The Cipher is the critically acclaimed hip-hop podcast formerly known as Outside the Lines With Rap Genius.
It was created by host Shawn Setaro while he was Editor-in-Chief of Genius.com. Subscribe to the podcast on iTunes and expect to hear from your favorite rappers and producers as well as authors, poets, scholars and industry power players.
Shawn is a noted writer and cultural historian. He has written for The Atlantic, The Source, Vibe, Esquire, GQ, and more. He is the former Editor-in-Chief of Rap Genius.
He has been a speaker at Columbia, The New School, and the Schomburg Center for Black Culture, and has been quoted as a hip-hop expert in The Wall Street Journal, The New York Daily News, The Dallas Observer, and The Chicago Tribune.
1) So you’ve done pretty major things in your career – written for Forbes and The Atlantic, podcast host, former Editor-in-Chief of RapGenius, speaker at Columbia, and plenty more. Talk to me about your background and come up in the industry.
I spent years in the music industry on the musician side, playing guitar and bass in a bunch of different bands, touring, and doing session work. I also had some experience as a music journalist in college and just afterwards, writing profiles and reviews. While both those things provided valuable background, they didn’t really directly lead to the more recent things you mentioned.
Aside from the founders of the website and their real-life friends, I was the first person to become a dedicated user of Rap Genius. I got very involved and, as it grew, I became EIC and did most of the Rap Genius-branded writing for outside outlets. So if The Atlantic or Vibe or The Source wanted to run something from Rap Genius, I was usually the one doing it.
After I left, I already had a relationship with some people at Forbes, so becoming a columnist there was a natural choice. And I kept the podcast going, which continually leads to cool opportunities.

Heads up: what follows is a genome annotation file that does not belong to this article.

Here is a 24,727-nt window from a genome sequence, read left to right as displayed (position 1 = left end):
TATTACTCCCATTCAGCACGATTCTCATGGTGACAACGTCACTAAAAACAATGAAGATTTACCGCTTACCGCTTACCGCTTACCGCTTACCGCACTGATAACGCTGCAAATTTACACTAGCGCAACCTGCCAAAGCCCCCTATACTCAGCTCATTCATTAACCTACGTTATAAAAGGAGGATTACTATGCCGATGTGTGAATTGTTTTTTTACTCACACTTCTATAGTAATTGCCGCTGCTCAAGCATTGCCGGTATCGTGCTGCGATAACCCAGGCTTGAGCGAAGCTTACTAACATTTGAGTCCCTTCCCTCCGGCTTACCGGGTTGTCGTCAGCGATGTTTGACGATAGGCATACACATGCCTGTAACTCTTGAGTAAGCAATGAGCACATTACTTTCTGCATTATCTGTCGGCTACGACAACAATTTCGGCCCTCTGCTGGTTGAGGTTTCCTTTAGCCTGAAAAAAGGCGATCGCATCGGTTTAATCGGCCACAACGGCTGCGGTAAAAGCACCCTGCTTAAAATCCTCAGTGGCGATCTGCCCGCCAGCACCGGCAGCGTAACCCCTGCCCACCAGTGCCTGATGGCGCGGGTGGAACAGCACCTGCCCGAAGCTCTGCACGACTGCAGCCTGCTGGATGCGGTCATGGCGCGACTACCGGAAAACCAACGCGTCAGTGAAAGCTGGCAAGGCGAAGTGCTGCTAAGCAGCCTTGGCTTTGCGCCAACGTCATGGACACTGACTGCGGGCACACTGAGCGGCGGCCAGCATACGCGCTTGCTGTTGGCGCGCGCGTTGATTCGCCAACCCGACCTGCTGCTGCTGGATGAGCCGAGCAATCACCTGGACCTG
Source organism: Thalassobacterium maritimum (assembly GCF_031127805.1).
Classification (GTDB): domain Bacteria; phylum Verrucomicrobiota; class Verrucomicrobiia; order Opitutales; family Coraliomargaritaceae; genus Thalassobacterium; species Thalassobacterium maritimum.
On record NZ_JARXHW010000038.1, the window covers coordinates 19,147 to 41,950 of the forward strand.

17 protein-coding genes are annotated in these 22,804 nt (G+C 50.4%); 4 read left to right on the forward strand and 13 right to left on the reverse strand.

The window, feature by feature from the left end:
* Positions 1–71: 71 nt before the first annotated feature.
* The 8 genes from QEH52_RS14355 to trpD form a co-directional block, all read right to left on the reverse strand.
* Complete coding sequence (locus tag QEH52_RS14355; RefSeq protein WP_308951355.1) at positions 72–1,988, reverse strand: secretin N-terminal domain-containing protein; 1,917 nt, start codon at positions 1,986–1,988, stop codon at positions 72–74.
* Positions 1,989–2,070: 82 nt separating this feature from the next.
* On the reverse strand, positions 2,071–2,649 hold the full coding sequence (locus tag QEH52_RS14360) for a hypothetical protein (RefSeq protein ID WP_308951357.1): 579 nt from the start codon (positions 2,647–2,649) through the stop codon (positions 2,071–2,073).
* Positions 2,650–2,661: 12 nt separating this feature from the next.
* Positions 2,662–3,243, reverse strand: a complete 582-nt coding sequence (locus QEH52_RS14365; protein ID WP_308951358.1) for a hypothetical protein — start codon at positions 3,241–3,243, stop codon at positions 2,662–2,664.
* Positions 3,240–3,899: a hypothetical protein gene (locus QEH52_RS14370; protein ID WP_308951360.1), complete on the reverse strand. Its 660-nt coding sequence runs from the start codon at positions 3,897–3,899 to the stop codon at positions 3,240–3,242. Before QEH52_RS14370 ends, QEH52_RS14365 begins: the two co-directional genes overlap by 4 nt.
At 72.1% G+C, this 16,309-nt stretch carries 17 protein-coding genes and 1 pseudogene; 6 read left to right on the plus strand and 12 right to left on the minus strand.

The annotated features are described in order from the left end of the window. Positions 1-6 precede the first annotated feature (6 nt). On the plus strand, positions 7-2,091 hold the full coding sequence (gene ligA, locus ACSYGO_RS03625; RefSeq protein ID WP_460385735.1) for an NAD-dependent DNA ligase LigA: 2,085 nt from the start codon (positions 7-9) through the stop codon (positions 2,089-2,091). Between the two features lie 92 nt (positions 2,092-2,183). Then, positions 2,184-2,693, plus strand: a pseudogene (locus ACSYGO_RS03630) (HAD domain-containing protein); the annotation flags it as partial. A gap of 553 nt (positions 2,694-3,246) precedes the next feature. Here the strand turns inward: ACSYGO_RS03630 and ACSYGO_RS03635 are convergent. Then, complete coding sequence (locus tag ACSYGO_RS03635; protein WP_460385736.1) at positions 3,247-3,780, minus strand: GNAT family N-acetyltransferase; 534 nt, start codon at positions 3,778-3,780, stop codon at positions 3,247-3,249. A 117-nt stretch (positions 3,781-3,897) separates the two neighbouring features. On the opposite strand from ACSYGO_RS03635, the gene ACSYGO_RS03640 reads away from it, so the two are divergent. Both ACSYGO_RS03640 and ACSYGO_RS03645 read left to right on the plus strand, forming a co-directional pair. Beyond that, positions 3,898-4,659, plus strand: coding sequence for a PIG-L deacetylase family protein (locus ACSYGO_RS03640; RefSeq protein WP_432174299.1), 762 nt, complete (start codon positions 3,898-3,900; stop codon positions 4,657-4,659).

2) The Cipher was started while you were still at Rap Genius – what made you want to launch a podcast?
I wish I could take credit for it, but it wasn’t my idea. I had gotten in contact with Jean Grae back in 2012 and had her over to the Rap Genius office – ostensibly to do stuff for the site, but mostly because I was a big fan and wanted to meet her. The original idea was to ask a bunch of questions about her songs and cut up the answers into individual annotations on the site.
But once it was over, my partner suggested that I take the entire conversation and turn it into a podcast. I thought about it, and realized she was totally right. That started the ball rolling.
3) You’ve had some pretty big names on the podcast so far – Scarface, Murs, Prince Paul, No Malice, DJ Quik, the list goes on. How do you typically line up an interview? Does the artist reach out to you or vice versa?
There are many different ways I connect with guests. Sometimes publicists or label people who I know will reach out to me and suggest people. Other times I’ll bug them incessantly about an artist until they give in. Sometimes it’s through a personal connection. Sometimes a guest who has been on the show will suggest someone else they know. Other times I’ll reach out to people directly, either in person or over social media. Every situation is a little bit different.
4) Do you find it easier as The Cipher gets bigger to book in artists for interviews?
Yes. Even in just the past few months, I have noticed an uptick in name recognition that makes booking easier.
5) What has been your top 5 favourite moments on the podcast?
Wow. I hardly know where to start. Rather than saying these are my absolute favorite, let me just name five unforgettable moments.
— Hanging out with the 45 King at his house in New Jersey – phone booth, subway turnstile, and other odd artifacts inclusive. I even got to look at the movie script he was writing after we were finished.
— Johnny Rotten. The whole experience was a whirlwind. He is still every bit the outsized personality you would expect. He kicked our photographer out of the room, complained about the heat, and insisted heatedly that I was wrong on points that he turned out to be mistaken on. And looking back, I wouldn’t change a thing.